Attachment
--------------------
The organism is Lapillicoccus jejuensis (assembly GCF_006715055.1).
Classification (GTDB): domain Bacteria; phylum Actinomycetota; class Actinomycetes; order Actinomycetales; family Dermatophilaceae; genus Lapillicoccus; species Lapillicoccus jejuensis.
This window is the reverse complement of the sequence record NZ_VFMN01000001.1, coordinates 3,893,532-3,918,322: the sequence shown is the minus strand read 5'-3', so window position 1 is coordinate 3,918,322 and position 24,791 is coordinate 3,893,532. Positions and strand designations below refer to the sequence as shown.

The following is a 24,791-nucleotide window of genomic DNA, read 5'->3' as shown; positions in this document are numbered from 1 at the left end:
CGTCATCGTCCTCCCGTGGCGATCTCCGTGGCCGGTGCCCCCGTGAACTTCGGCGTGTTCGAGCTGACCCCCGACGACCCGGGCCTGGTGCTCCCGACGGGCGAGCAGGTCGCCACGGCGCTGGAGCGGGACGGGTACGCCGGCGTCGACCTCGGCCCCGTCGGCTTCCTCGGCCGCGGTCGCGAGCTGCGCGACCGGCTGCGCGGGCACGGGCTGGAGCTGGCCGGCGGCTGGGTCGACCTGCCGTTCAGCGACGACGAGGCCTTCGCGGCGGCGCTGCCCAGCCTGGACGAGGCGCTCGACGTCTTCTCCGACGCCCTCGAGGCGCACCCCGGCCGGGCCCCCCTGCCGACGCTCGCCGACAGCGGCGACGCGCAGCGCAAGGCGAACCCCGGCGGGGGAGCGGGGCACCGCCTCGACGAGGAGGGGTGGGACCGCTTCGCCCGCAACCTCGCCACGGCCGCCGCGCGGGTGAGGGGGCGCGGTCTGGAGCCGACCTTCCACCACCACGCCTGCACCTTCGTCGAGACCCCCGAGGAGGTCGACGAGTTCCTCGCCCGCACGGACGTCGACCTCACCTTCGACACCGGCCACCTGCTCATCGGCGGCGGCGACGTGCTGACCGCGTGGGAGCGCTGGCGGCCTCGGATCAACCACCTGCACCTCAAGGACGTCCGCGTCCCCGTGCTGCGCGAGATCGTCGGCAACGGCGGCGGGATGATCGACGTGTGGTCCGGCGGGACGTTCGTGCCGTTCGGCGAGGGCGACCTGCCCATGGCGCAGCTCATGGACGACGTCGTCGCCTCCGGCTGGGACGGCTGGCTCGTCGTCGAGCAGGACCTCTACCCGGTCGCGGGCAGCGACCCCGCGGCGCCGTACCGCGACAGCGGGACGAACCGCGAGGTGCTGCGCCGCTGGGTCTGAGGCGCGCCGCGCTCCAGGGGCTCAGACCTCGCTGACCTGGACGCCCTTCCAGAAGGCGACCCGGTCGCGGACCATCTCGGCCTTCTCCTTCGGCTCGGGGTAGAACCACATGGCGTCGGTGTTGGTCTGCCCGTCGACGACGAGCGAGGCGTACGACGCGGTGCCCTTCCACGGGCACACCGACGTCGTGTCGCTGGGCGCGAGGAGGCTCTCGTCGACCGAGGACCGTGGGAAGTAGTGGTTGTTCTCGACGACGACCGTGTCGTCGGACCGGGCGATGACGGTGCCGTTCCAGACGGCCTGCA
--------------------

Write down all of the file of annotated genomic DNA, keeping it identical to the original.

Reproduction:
The organism is Lapillicoccus jejuensis (assembly GCF_006715055.1).
Classification (GTDB): domain Bacteria; phylum Actinomycetota; class Actinomycetes; order Actinomycetales; family Dermatophilaceae; genus Lapillicoccus; species Lapillicoccus jejuensis.
This window is the reverse complement of the sequence record NZ_VFMN01000001.1, coordinates 3,893,532-3,918,322: the sequence shown is the minus strand read 5'-3', so window position 1 is coordinate 3,918,322 and position 24,791 is coordinate 3,893,532. Positions and strand designations below refer to the sequence as shown.

The following is a 24,791-nucleotide window of genomic DNA, read 5'->3' as shown; positions in this document are numbered from 1 at the left end:
CGTCATCGTCCTCCCGTGGCGATCTCCGTGGCCGGTGCCCCCGTGAACTTCGGCGTGTTCGAGCTGACCCCCGACGACCCGGGCCTGGTGCTCCCGACGGGCGAGCAGGTCGCCACGGCGCTGGAGCGGGACGGGTACGCCGGCGTCGACCTCGGCCCCGTCGGCTTCCTCGGCCGCGGTCGCGAGCTGCGCGACCGGCTGCGCGGGCACGGGCTGGAGCTGGCCGGCGGCTGGGTCGACCTGCCGTTCAGCGACGACGAGGCCTTCGCGGCGGCGCTGCCCAGCCTGGACGAGGCGCTCGACGTCTTCTCCGACGCCCTCGAGGCGCACCCCGGCCGGGCCCCCCTGCCGACGCTCGCCGACAGCGGCGACGCGCAGCGCAAGGCGAACCCCGGCGGGGGAGCGGGGCACCGCCTCGACGAGGAGGGGTGGGACCGCTTCGCCCGCAACCTCGCCACGGCCGCCGCGCGGGTGAGGGGGCGCGGTCTGGAGCCGACCTTCCACCACCACGCCTGCACCTTCGTCGAGACCCCCGAGGAGGTCGACGAGTTCCTCGCCCGCACGGACGTCGACCTCACCTTCGACACCGGCCACCTGCTCATCGGCGGCGGCGACGTGCTGACCGCGTGGGAGCGCTGGCGGCCTCGGATCAACCACCTGCACCTCAAGGACGTCCGCGTCCCCGTGCTGCGCGAGATCGTCGGCAACGGCGGCGGGATGATCGACGTGTGGTCCGGCGGGACGTTCGTGCCGTTCGGCGAGGGCGACCTGCCCATGGCGCAGCTCATGGACGACGTCGTCGCCTCCGGCTGGGACGGCTGGCTCGTCGTCGAGCAGGACCTCTACCCGGTCGCGGGCAGCGACCCCGCGGCGCCGTACCGCGACAGCGGGACGAACCGCGAGGTGCTGCGCCGCTGGGTCTGAGGCGCGCCGCGCTCCAGGGGCTCAGACCTCGCTGACCTGGACGCCCTTCCAGAAGGCGACCCGGTCGCGGACCATCTCGGCCTTCTCCTTCGGCTCGGGGTAGAACCACATGGCGTCGGTGTTGGTCTGCCCGTCGACGACGAGCGAGGCGTACGACGCGGTGCCCTTCCACGGGCACACCGACGTCGTGTCGCTGGGCGCGAGGAGGCTCTCGTCGACCGAGGACCGTGGGAAGTAGTGGTTGTTCTCGACGACGACCGTGTCGTCGGACCGGGCGATGACGGTGCCGTTCCAGACGGCCTGCA